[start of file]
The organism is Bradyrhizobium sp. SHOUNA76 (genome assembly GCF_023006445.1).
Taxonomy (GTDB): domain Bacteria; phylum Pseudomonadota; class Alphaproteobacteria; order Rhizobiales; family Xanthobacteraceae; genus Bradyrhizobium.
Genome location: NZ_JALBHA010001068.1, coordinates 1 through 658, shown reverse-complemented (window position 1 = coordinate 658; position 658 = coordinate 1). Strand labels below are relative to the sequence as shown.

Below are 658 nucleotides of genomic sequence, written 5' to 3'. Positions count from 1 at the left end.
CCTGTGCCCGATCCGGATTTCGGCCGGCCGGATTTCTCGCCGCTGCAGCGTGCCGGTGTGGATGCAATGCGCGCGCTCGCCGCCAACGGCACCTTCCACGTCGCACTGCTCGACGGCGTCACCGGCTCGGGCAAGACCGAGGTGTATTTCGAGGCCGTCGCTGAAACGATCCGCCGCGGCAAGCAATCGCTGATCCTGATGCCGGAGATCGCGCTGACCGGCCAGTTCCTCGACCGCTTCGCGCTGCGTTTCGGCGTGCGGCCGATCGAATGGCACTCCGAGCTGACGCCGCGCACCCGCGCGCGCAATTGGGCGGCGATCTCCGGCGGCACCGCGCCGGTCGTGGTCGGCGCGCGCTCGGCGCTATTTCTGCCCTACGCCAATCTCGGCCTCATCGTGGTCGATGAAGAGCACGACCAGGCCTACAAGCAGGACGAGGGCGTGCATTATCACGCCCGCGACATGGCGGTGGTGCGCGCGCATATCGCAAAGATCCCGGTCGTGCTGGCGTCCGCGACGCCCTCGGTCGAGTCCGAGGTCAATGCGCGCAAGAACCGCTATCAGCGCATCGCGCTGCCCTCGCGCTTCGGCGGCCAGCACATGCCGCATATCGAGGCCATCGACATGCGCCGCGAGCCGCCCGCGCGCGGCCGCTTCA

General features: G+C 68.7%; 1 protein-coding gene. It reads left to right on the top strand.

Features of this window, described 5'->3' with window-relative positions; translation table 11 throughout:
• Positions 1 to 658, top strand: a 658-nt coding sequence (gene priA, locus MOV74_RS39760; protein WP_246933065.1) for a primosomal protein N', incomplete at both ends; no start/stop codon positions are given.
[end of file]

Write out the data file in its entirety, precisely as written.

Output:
The organism is Bradyrhizobium sp. SHOUNA76 (genome assembly GCF_023006445.1).
Taxonomy (GTDB): domain Bacteria; phylum Pseudomonadota; class Alphaproteobacteria; order Rhizobiales; family Xanthobacteraceae; genus Bradyrhizobium.
Genome location: NZ_JALBHA010001068.1, coordinates 1 through 658, shown reverse-complemented (window position 1 = coordinate 658; position 658 = coordinate 1). Strand labels below are relative to the sequence as shown.

Below are 658 nucleotides of genomic sequence, written 5' to 3'. Positions count from 1 at the left end.
CCTGTGCCCGATCCGGATTTCGGCCGGCCGGATTTCTCGCCGCTGCAGCGTGCCGGTGTGGATGCAATGCGCGCGCTCGCCGCCAACGGCACCTTCCACGTCGCACTGCTCGACGGCGTCACCGGCTCGGGCAAGACCGAGGTGTATTTCGAGGCCGTCGCTGAAACGATCCGCCGCGGCAAGCAATCGCTGATCCTGATGCCGGAGATCGCGCTGACCGGCCAGTTCCTCGACCGCTTCGCGCTGCGTTTCGGCGTGCGGCCGATCGAATGGCACTCCGAGCTGACGCCGCGCACCCGCGCGCGCAATTGGGCGGCGATCTCCGGCGGCACCGCGCCGGTCGTGGTCGGCGCGCGCTCGGCGCTATTTCTGCCCTACGCCAATCTCGGCCTCATCGTGGTCGATGAAGAGCACGACCAGGCCTACAAGCAGGACGAGGGCGTGCATTATCACGCCCGCGACATGGCGGTGGTGCGCGCGCATATCGCAAAGATCCCGGTCGTGCTGGCGTCCGCGACGCCCTCGGTCGAGTCCGAGGTCAATGCGCGCAAGAACCGCTATCAGCGCATCGCGCTGCCCTCGCGCTTCGGCGGCCAGCACATGCCGCATATCGAGGCCATCGACATGCGCCGCGAGCCGCCCGCGCGCGGCCGCTTCA

General features: G+C 68.7%; 1 protein-coding gene. It reads left to right on the top strand.

Features of this window, described 5'->3' with window-relative positions; translation table 11 throughout:
• Positions 1 to 658, top strand: a 658-nt coding sequence (gene priA, locus MOV74_RS39760; protein WP_246933065.1) for a primosomal protein N', incomplete at both ends; no start/stop codon positions are given.